Social media sucks – except when it doesn’t

Social media can be really, really bad for us.

It has been described as being more addictive than cigarettes and alcohol.

It triggers sadness and lower levels of general life satisfaction.


It’s so incredibly false and fake that Instagram influencers who don’t actually exist are being paid to hawk products!

And it often prompts us to enter an unhealthy comparison feedback loop that we’ve never normally engage in offline. For instance, when a friend tells us they got a new job or bought a new car in person, we generally celebrate their success. But when they post flashy photos of their new wheels or luxurious holiday, all sorts of ugly thoughts can pop into our jealous minds…

Moral of the story? Social media can be a total bitch.

But every now and then, it serves as a platform for something really amazing.

Such was the case this week when YouTube start Caspar Lee opened up on his social media channels about his struggles with an unusual and potentially debilitating condition.

Caspar has Tourettes Syndrome. He’s using his incredible platform – which includes 6.1 million Twitter followers, 3.4 million Insta fans, and 7.5 million subscribers on YouTube – to share a short, sweet, heart-warming video about what it’s like to live with Tourettes.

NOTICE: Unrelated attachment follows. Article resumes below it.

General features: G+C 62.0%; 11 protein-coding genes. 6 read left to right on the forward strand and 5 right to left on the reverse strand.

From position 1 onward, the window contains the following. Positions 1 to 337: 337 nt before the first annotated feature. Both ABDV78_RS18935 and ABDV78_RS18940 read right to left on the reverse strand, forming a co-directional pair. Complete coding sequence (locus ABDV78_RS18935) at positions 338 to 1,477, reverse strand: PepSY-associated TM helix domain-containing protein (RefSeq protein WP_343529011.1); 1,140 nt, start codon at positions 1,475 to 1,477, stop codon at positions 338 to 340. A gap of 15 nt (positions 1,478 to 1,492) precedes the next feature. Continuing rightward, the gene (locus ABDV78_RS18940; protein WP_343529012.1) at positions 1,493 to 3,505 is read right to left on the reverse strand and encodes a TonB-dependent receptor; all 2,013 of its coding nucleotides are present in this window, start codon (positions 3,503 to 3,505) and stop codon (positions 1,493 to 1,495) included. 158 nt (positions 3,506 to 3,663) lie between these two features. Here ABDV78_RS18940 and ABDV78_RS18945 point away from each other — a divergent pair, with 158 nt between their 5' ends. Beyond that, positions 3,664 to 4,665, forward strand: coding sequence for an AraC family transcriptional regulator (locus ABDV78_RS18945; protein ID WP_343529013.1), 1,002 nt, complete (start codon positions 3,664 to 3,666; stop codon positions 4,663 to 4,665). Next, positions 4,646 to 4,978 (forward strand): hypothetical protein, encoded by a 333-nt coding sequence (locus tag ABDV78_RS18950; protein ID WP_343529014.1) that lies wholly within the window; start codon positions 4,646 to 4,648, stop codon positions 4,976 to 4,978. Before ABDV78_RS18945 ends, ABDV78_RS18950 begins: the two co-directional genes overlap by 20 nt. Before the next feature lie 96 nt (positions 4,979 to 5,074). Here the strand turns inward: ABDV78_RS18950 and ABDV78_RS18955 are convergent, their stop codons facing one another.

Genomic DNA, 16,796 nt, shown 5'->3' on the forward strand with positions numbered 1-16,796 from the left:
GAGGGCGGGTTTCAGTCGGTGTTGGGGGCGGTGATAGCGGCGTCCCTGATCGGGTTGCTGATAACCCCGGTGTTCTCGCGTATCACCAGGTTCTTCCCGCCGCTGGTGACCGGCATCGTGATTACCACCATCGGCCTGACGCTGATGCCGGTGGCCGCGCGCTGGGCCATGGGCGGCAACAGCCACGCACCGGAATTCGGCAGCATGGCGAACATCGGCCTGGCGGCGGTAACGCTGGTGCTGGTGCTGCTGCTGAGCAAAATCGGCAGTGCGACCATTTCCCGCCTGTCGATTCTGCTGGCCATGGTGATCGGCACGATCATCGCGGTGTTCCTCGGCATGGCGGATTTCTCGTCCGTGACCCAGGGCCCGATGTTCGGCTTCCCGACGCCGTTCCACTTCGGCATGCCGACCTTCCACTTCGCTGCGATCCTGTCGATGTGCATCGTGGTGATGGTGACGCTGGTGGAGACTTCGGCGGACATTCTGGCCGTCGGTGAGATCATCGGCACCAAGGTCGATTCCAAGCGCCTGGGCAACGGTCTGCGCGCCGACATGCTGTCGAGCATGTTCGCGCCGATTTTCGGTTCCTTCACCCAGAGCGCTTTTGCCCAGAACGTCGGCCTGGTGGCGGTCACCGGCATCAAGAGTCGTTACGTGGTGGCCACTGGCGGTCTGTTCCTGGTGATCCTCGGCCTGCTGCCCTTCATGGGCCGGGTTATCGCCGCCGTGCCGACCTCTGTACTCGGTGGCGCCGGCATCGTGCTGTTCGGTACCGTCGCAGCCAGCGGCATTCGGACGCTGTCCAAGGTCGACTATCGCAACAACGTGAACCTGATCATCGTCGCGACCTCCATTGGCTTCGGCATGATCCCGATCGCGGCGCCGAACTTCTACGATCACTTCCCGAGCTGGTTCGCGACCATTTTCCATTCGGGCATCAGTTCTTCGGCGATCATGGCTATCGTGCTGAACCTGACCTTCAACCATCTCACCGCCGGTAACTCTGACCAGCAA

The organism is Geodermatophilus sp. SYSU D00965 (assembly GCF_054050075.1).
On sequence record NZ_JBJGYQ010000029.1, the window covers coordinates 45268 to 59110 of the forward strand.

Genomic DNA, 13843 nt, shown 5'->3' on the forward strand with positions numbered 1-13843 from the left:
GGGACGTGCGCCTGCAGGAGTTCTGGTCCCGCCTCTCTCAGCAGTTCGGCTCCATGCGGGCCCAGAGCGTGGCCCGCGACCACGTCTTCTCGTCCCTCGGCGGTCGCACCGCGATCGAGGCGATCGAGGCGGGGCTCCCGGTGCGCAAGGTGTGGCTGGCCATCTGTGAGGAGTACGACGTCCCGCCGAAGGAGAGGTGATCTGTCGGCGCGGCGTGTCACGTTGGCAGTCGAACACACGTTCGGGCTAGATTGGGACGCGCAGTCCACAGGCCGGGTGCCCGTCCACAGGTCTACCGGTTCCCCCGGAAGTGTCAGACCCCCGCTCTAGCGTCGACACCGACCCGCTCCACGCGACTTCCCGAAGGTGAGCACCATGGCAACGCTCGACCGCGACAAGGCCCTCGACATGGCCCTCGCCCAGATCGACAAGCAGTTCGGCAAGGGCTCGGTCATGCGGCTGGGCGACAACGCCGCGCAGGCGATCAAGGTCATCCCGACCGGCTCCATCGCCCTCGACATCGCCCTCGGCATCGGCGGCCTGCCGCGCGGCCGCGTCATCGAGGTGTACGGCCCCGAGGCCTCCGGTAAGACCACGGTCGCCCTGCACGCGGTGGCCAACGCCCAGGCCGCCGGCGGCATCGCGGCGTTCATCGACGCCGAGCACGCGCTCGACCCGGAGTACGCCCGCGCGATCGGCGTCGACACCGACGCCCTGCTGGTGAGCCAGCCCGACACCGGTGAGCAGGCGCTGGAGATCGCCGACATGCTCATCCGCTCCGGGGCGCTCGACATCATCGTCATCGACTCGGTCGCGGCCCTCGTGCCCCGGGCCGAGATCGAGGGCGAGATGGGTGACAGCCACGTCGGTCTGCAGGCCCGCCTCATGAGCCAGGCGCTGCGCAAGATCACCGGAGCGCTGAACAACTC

I must confess that it’s a condition I know very little about, and have had no exposure to or experience with. It blew me away, seeing these confident, open kids and teenagers sharing such a personal part of themselves, with such openness and vulnerability. Caspar also shares his own experiences of learning how to live with Tourettes in a separate video here.

These videos are so enlightening – and they’ve made me realise that I’ll have stop hating on social media, at least for a little while.

The opportunity to learn more about different conditions and illnesses is such a gift. As a parent, I am endlessly grateful for these moments; even if my children don’t ever experience it themselves, they might have friends or schoolmates who do, and having awareness and empathy for others goes a long way.

Social media might be linked to greater feelings of social isolation, but it can also bring people together to connect in heart-warming ways. Can’t really complain about that, can I?